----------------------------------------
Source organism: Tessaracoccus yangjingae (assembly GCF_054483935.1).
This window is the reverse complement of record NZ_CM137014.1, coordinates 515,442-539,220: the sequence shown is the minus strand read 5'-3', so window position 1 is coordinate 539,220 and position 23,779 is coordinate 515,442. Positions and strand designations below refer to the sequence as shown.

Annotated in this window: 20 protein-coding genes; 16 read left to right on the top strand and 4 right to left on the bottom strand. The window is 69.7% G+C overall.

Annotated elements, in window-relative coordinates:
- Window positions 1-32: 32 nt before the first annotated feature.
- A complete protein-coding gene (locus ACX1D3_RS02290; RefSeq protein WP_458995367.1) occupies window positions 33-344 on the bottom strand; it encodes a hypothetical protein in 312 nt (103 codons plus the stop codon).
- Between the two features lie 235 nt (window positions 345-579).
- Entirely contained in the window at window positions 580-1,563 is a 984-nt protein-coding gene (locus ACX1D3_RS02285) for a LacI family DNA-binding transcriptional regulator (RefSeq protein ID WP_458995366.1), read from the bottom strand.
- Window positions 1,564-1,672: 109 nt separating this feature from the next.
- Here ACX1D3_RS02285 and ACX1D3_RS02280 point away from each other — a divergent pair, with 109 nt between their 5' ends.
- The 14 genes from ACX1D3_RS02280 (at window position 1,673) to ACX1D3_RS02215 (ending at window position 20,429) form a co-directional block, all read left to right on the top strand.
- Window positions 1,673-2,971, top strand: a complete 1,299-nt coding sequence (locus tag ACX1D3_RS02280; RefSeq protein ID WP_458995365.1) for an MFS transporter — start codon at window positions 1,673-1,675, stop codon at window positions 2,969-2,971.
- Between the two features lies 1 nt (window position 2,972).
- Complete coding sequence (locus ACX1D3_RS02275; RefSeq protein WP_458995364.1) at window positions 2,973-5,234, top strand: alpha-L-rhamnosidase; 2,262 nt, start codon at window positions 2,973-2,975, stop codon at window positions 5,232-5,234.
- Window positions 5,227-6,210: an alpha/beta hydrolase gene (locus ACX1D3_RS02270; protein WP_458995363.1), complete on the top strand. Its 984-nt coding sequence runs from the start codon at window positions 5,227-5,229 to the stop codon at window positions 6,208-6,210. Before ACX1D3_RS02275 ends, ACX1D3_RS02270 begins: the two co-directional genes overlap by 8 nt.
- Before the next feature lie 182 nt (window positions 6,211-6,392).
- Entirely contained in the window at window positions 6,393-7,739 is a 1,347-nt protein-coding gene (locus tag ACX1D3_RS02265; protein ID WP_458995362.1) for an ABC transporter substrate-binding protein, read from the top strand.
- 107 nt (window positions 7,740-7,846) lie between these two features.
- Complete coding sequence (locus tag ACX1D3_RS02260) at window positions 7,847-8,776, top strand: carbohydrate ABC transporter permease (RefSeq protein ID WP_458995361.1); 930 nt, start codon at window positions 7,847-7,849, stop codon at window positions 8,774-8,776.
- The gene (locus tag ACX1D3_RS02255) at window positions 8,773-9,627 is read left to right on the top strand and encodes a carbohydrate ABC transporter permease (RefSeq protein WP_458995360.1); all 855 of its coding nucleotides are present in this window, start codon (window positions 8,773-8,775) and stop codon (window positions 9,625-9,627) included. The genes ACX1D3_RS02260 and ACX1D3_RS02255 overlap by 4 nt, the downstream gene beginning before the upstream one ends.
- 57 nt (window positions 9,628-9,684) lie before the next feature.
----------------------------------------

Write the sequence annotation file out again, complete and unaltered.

Source organism: Tessaracoccus yangjingae (assembly GCF_054483935.1).
This window is the reverse complement of record NZ_CM137014.1, coordinates 515,442-539,220: the sequence shown is the minus strand read 5'-3', so window position 1 is coordinate 539,220 and position 23,779 is coordinate 515,442. Positions and strand designations below refer to the sequence as shown.

Annotated in this window: 20 protein-coding genes; 16 read left to right on the top strand and 4 right to left on the bottom strand. The window is 69.7% G+C overall.

Annotated elements, in window-relative coordinates:
- Window positions 1-32: 32 nt before the first annotated feature.
- A complete protein-coding gene (locus ACX1D3_RS02290; RefSeq protein WP_458995367.1) occupies window positions 33-344 on the bottom strand; it encodes a hypothetical protein in 312 nt (103 codons plus the stop codon).
- Between the two features lie 235 nt (window positions 345-579).
- Entirely contained in the window at window positions 580-1,563 is a 984-nt protein-coding gene (locus ACX1D3_RS02285) for a LacI family DNA-binding transcriptional regulator (RefSeq protein ID WP_458995366.1), read from the bottom strand.
- Window positions 1,564-1,672: 109 nt separating this feature from the next.
- Here ACX1D3_RS02285 and ACX1D3_RS02280 point away from each other — a divergent pair, with 109 nt between their 5' ends.
- The 14 genes from ACX1D3_RS02280 (at window position 1,673) to ACX1D3_RS02215 (ending at window position 20,429) form a co-directional block, all read left to right on the top strand.
- Window positions 1,673-2,971, top strand: a complete 1,299-nt coding sequence (locus tag ACX1D3_RS02280; RefSeq protein ID WP_458995365.1) for an MFS transporter — start codon at window positions 1,673-1,675, stop codon at window positions 2,969-2,971.
- Between the two features lies 1 nt (window position 2,972).
- Complete coding sequence (locus ACX1D3_RS02275; RefSeq protein WP_458995364.1) at window positions 2,973-5,234, top strand: alpha-L-rhamnosidase; 2,262 nt, start codon at window positions 2,973-2,975, stop codon at window positions 5,232-5,234.
- Window positions 5,227-6,210: an alpha/beta hydrolase gene (locus ACX1D3_RS02270; protein WP_458995363.1), complete on the top strand. Its 984-nt coding sequence runs from the start codon at window positions 5,227-5,229 to the stop codon at window positions 6,208-6,210. Before ACX1D3_RS02275 ends, ACX1D3_RS02270 begins: the two co-directional genes overlap by 8 nt.
- Before the next feature lie 182 nt (window positions 6,211-6,392).
- Entirely contained in the window at window positions 6,393-7,739 is a 1,347-nt protein-coding gene (locus tag ACX1D3_RS02265; protein ID WP_458995362.1) for an ABC transporter substrate-binding protein, read from the top strand.
- 107 nt (window positions 7,740-7,846) lie between these two features.
- Complete coding sequence (locus tag ACX1D3_RS02260) at window positions 7,847-8,776, top strand: carbohydrate ABC transporter permease (RefSeq protein ID WP_458995361.1); 930 nt, start codon at window positions 7,847-7,849, stop codon at window positions 8,774-8,776.
- The gene (locus tag ACX1D3_RS02255) at window positions 8,773-9,627 is read left to right on the top strand and encodes a carbohydrate ABC transporter permease (RefSeq protein WP_458995360.1); all 855 of its coding nucleotides are present in this window, start codon (window positions 8,773-8,775) and stop codon (window positions 9,625-9,627) included. The genes ACX1D3_RS02260 and ACX1D3_RS02255 overlap by 4 nt, the downstream gene beginning before the upstream one ends.
- 57 nt (window positions 9,628-9,684) lie before the next feature.